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  • Provenance

    Private Collection, California (acquired directly from the artist in 1950)
    Private Collection, Miami



    We are grateful to Dr. Irene Herner Reiss for her kind assistance in cataloguing this work.

  • Catalogue Essay

    Since the end of the nineteenth century, the figure of the tehuana in Mexican art, inspired by the women of Juchitán in the Isthmus of Tehuantepec in the State of Oaxaca, is a formal and mythical construction of femininity that is promoted within the artistic field and outside of it by the governing nationalist, revolutionary policies.

    It is a subject matter in art that expresses with clarity the process of mestizaje as the discovery of the legitimate Mexican identity. It is of Zapotec origin, developed by the metrics of modernism. The clothing that the women of Juchitán wear, which is beautiful and sophisticated, is made of Western threads and materials that are integrated into a structure of Pre-Hispanic bearing. Nineteenth century travelers compared these women of Juchitán with gypsies and with Isis, the Egyptian goddess of love, and as Claudio Linati (1828) did, drew them as sensual women whose clothing allows one to see their breasts. Rivera also painted them in this way.

    The artists that started muralism, called together by José Vasconcelos, built a diverse and countless collection with the subject matter of the tehuanas, as representatives of Mexican feminine identity. They achieved this with imagination and avant-gardism.

    Tehuana women from the coast of Oaxaca are famous for being happy and independent, and as women who control their own sexuality. They do not represent the delicate maidens of pictorial romanticism, instead they recover the vigor of their fertility, sculpted with the soil of Mesoamerica, in the precise way Tina Modotti photographed them.

    Almost all of the modern Mexican artists painted them. Each one of them in their own style: Zárraga, Montenegro, Covarrubias, Tamayo, Frida Kahlo, María Izquierdo, Carlos Orozco Romero and Diego Rivera, who painted them many times. At the beginning of the twentieth century, Saturnino Herrán, who was one of Siqueiros’ most important mentors, painted a tehuana woman as a dramatic figure with masculine features, wrapped in white cloud-like frills.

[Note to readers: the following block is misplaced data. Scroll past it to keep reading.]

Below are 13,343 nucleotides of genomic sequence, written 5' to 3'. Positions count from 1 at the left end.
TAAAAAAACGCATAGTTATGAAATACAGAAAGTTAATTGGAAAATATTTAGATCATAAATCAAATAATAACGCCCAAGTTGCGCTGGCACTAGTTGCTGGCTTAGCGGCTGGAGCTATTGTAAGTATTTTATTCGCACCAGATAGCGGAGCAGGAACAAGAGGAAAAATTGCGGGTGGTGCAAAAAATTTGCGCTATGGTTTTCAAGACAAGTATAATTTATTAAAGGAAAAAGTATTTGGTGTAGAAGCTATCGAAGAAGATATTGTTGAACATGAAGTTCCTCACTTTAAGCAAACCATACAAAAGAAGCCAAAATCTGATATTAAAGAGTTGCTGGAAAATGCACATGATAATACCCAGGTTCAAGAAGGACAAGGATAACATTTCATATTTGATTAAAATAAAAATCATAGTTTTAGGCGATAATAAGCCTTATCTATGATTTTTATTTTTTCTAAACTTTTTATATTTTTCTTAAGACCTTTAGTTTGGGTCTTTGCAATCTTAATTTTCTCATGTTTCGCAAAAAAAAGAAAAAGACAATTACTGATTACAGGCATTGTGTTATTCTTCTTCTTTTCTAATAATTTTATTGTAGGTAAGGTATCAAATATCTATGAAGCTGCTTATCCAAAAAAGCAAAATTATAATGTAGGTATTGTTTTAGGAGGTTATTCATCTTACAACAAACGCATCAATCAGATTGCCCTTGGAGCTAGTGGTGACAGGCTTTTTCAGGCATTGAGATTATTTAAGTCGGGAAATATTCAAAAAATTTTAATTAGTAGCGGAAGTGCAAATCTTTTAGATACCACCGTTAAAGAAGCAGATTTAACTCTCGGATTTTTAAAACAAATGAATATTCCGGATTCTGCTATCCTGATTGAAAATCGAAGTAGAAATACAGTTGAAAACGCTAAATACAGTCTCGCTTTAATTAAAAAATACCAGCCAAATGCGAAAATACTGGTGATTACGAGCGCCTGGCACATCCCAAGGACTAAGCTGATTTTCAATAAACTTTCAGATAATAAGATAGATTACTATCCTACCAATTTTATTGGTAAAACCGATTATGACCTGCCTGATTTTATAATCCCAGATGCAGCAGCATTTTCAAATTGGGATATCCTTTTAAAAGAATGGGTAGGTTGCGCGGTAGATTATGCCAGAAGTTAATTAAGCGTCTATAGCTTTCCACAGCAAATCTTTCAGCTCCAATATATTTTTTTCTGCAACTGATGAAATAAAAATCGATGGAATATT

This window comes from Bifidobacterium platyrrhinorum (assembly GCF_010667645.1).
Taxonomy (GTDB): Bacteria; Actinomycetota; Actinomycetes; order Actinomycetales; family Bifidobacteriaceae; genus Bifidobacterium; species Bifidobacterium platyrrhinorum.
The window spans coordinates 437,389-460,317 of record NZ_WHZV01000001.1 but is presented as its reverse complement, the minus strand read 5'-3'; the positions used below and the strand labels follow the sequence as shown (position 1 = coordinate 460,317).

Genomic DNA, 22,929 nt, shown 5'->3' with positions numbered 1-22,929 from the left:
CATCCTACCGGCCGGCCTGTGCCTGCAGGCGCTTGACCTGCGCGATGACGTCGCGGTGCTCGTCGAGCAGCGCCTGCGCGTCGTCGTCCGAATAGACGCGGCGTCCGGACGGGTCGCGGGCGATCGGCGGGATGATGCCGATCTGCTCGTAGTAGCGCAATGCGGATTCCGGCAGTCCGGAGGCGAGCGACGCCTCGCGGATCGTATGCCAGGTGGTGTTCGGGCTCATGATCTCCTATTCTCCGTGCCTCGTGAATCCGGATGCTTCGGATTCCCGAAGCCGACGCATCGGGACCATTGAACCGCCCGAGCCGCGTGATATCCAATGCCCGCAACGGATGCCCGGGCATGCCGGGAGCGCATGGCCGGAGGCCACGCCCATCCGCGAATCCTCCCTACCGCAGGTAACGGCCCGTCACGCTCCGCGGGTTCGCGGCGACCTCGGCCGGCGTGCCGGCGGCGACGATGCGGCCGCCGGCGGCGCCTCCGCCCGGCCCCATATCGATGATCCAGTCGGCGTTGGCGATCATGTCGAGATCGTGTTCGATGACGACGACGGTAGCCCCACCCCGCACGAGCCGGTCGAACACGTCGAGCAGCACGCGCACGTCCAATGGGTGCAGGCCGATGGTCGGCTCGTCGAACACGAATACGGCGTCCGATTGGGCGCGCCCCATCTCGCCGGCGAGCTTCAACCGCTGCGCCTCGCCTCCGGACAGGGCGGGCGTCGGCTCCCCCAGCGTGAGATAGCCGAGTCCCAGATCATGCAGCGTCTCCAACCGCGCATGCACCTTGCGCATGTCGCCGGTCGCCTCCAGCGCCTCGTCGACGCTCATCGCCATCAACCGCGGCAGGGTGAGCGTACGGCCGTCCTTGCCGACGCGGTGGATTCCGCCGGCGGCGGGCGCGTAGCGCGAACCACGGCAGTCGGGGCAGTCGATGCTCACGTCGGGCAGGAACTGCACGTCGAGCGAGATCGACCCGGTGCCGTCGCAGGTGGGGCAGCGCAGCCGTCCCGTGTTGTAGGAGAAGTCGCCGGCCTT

In 1949 Siqueiros contributed two paintings with this subject matter. They are similar and were created almost at the same time, between November and December of that year. In both cases he depicts choreographic scenes. In the present lot, the movement of the six tehuanas is a slow dance, their placement in space is precise, almost geometric. Their colored skirts and their painted huipiles are very synthetic and at the same time are composed of intertwined colors and brushstrokes that provide volume and rhythm. Two of the dancers are with their backs to the viewer, one is in profile, one can be seen at a distance, but there are two that approach and look directly at the viewer. It looks as if the women are on top of an invisible mechanism that drives them from the frills in their skirts. Years later, the frills on the same skirts will become truly dynamic whirlpools in the studies and the mural Siqueiros will execute for the Castle of Chapultepec in Mexico City. While painting the dancers of this site-specific work, he will have in mind the famous dancer Gatita Blanca, “La Conesa”, who danced for presidents and artists alike during the 1910 Mexican Revolution, as the sound of bullets echoed through the streets. The Juchiteca women in this painting do not wear frill, headdresses on their heads, as Frida Kahlo wears one in her self-portrait Diego en mis pensamientos (1943). With their braids tied on their heads, the figures in Siqueiros’ painting wear spectacular robes with flowers, bouquets made of colorful explosions. Their arms held high are intertwined, while they are separated by the rhythm of the tune. The landscape is almost abstract, evoking the tropics, the beach and the turquoise of the sea. The sensual movement of this painting is full of colorful textures; it is a soft and rhythmical prologue that testifies to the process of creation of one of the fundamental facets of Siqueiros’ work, as an artist who was obsessed with dance and film. The figure of the tehuana is poised between exoticism and political commitment. It strikes a balance between both visions identified with Mexico.

    Dr. Irene Herner Reiss

23

Tehuanas

signed and dated "Siqueiros 12-49" lower right; further titled, signed and dated "Tehuanas - 1949 - Siqueiros" on the reverse
pyroxylin on masonite
28 1/4 x 29 1/4 in. (71.8 x 74.3 cm)
Painted in 1949.

Estimate
$250,000 - 350,000 

Contact Specialist
Kaeli Deane
Head of Sale, Latin American Art
New York
+1 212 940 1352

Latin America

New York Auction 24 May 2017